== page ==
Vol. II No. 45 Saturday November 8 - November 14, 2003
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LETTERS
HEADLINES [click on headline to view story]:

Talents could be used better elsewhere

Short-lived identity crisis?

“Sp(l)itting” Headache

Happy Anniversary

CMU host for Nobel Laureates with lectures, workshops and seminars

It’s Loy Krathong this weekend, so beware of pickpockets

Talents could be used better elsewhere

To The Editor:
I am writing in response to the somewhat mean-spirited letter of November 1 by Dave O’Hanlon titled the “The Real Danger Across the Border”. Mr. O’Hanlon lists a veritable litany of evils and sins which exist across the border in Myanmar, none of which I would dispute. He then somewhat sarcastically, however, implies that Ike Burnett is a bit simple minded and even frivolous for not attacking them in his letters to the Chiang Mai Mail.

Mr. Burnett writes a weekly letter from Myanmar that is a delightful comment on one person’s daily life and how much he misses Chiang Mai, somewhat like we would write to friends and relatives back home, wherever home may be. Mr. Burnett’s letters are not intended to be serious social or political commentary on his country of residence. Many columnists write such commentaries, and many politicians speak out against the military junta and the tragedies of life in present-day Myanmar.

I live in Chiang Mai, but I don’t write much about political corruption, paedophiles in the local coffee houses, bar girls who would love to relieve me of my hard-earned cash, trafficking in women and children, or the plight of hill tribe refugees on the border. My family and friends know these exist, but they want to know the details of my daily life, what I miss from home, how I spend my free time.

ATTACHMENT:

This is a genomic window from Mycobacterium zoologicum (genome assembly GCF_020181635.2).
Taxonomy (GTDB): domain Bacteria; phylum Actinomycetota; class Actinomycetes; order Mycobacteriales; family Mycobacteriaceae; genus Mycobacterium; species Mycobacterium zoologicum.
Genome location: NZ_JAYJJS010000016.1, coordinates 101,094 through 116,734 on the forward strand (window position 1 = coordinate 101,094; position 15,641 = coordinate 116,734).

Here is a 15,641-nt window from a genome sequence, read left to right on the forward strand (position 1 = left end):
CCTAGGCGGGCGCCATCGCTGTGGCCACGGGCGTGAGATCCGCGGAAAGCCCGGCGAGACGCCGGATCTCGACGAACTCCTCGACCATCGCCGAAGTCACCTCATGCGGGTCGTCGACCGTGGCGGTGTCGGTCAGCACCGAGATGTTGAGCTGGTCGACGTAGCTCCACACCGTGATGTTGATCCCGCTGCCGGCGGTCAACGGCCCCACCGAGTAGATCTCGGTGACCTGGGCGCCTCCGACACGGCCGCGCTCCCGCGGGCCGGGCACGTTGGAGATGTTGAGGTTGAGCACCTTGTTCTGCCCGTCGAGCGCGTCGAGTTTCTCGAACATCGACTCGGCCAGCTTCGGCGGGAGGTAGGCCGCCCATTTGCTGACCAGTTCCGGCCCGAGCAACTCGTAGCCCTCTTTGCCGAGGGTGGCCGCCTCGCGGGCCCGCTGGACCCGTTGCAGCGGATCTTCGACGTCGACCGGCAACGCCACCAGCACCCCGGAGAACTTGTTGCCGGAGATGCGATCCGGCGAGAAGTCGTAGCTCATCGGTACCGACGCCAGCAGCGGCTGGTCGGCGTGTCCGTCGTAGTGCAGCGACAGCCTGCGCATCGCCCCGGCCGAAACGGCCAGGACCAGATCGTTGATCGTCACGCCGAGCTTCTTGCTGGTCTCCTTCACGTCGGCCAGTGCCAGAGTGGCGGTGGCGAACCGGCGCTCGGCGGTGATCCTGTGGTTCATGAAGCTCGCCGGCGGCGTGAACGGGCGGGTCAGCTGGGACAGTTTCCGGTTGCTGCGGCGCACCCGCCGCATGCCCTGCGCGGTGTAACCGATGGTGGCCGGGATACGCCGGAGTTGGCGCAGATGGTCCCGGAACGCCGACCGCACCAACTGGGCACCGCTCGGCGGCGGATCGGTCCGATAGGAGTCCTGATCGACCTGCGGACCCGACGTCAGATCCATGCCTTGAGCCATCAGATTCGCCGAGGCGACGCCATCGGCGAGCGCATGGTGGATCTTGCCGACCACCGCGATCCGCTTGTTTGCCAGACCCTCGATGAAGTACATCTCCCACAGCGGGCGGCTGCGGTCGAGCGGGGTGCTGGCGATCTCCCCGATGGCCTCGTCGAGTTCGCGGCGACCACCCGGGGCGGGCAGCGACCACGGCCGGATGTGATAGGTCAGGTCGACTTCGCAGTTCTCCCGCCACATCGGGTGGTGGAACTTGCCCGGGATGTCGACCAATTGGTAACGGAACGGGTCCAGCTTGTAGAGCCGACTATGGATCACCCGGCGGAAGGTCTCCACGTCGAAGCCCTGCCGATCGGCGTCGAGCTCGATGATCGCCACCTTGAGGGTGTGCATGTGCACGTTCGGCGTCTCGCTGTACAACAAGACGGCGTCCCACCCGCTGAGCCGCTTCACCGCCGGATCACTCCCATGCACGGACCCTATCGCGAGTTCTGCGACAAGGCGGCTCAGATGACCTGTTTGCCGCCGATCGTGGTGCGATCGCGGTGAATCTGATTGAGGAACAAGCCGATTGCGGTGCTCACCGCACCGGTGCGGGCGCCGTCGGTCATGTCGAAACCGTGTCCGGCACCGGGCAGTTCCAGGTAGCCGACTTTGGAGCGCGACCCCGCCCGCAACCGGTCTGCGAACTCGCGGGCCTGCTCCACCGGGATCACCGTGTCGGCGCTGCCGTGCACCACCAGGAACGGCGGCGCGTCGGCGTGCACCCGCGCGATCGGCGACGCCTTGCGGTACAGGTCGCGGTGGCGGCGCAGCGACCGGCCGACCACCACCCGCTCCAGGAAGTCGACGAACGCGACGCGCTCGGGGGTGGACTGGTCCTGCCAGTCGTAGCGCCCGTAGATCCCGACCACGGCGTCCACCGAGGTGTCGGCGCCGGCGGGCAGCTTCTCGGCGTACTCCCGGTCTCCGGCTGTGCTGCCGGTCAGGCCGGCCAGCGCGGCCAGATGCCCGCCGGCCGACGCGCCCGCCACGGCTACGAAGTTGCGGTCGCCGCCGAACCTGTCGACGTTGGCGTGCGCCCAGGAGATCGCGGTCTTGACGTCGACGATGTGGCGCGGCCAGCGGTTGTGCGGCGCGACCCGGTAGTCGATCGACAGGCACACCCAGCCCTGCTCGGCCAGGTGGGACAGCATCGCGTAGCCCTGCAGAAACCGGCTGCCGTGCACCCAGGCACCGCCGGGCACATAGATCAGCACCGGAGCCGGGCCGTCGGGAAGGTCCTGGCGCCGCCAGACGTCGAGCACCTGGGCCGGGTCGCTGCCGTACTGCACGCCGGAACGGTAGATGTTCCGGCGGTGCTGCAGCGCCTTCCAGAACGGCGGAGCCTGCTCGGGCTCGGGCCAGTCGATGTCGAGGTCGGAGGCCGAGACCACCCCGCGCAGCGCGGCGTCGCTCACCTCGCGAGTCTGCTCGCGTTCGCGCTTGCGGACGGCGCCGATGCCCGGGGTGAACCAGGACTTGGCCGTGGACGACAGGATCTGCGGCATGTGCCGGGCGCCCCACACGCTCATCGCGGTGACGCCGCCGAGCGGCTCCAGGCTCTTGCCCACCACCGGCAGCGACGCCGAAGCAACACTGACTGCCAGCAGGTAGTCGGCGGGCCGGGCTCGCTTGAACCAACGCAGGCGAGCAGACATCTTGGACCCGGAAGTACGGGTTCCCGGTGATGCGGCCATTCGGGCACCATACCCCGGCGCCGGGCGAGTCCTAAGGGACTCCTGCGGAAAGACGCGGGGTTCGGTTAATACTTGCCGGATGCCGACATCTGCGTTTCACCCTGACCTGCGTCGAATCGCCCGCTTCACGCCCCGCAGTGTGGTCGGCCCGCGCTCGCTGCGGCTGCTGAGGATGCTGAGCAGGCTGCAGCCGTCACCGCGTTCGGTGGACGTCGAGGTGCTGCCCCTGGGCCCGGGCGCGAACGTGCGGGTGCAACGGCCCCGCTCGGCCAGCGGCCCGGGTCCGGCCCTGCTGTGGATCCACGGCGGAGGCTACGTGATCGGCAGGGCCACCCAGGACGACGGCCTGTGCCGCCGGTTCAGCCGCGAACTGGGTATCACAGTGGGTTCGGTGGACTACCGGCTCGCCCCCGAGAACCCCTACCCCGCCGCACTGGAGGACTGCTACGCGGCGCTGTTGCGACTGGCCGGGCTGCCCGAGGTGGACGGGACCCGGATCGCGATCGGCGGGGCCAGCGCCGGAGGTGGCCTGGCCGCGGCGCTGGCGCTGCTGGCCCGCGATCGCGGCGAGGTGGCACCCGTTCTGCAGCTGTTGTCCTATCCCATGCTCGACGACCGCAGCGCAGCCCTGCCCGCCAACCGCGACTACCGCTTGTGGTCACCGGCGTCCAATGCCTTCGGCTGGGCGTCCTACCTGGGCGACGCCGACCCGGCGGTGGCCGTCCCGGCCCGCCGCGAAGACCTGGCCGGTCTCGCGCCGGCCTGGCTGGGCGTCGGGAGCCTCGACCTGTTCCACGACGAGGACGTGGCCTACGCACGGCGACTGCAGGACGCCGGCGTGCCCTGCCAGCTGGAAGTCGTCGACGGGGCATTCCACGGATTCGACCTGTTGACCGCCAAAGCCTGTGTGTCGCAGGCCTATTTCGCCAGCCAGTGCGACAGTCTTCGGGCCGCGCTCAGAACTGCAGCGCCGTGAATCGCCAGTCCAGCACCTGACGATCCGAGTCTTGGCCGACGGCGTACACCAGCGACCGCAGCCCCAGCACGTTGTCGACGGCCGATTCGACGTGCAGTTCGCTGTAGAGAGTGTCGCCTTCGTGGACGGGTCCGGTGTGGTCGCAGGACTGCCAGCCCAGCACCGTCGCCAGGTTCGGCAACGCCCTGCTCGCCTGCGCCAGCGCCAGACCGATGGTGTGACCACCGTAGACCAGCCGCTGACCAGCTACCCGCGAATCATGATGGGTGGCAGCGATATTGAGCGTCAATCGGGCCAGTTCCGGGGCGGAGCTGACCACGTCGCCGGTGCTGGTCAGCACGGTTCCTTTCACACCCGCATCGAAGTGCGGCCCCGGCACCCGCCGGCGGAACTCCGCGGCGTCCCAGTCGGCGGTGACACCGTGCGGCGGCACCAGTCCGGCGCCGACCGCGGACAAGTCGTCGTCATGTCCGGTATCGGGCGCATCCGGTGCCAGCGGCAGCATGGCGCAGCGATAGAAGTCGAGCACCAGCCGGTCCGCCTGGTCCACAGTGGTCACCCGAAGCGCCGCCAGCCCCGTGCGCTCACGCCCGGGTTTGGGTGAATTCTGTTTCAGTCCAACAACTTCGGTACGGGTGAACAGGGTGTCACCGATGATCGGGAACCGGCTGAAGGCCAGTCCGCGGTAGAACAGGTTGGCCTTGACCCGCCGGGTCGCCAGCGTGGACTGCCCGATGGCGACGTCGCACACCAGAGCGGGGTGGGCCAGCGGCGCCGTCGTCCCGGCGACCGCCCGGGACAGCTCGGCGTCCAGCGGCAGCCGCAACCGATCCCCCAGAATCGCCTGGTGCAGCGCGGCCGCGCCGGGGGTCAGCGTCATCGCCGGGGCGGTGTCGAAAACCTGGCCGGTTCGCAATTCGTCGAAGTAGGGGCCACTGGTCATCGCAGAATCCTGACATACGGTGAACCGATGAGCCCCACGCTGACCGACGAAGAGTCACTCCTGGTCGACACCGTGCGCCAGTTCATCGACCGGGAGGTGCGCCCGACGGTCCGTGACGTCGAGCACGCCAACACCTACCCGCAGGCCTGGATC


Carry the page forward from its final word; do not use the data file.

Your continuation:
When I first moved to Chiang Mai years ago, I bemoaned the lack of a proper cup of coffee. Perhaps I, too, am simple minded but I don’t believe so.

Mr. O’Hanlon is obviously a well-read person who writes well and has the time to do so. Perhaps it would be more productive and positive if he put aside personal attacks and put his considerable talents to work writing a weekly political commentary column for the Chiang Mai Mail.
Margaret O’Connor
Chiang Mai


Short-lived identity crisis?

The Westin Chiang Mai Hotel is currently being re-branded to become the Sheraton Chiangmai, and our reader, John Moore, was fast enough to catch the right moment when the hotel had 2 different names at the same time. (Photo by John Moore)


“Sp(l)itting” Headache

Dear Chiang Mai,
If you thought that China is the spitting capital of the world, you have not been in Yangon. Walkways, streets, floors of public transport vehicles, actually everything is covered by dark red sprinkles or plots of saliva, enriched with the bloody red vitamins chewed out of the ‘beetle nut’ and ‘white powder combination’, all wrapped into a neat package with a green beetle nut leave.

If that is not bad enough, here comes the best part. Do you remember Leonard di Capriccio and Kate Winslow standing in the evening sun at the railing of the Titanic, him explaining to her: “You really gonna hawk it back, get some body to it...” before you hear the sound of saliva coming up from the stomach through the food pipe to the inside of his mouth, from where it is being spit out in a high arch into the sea?

That reads already good, but the actual experience is so much better, wherever you walk and look, you see people chewing and others spitting, right and left of you, will you try to avoid to step into the wet patches of dark red liquid, while having to listen to the disgusting sound of something retched up and spit out.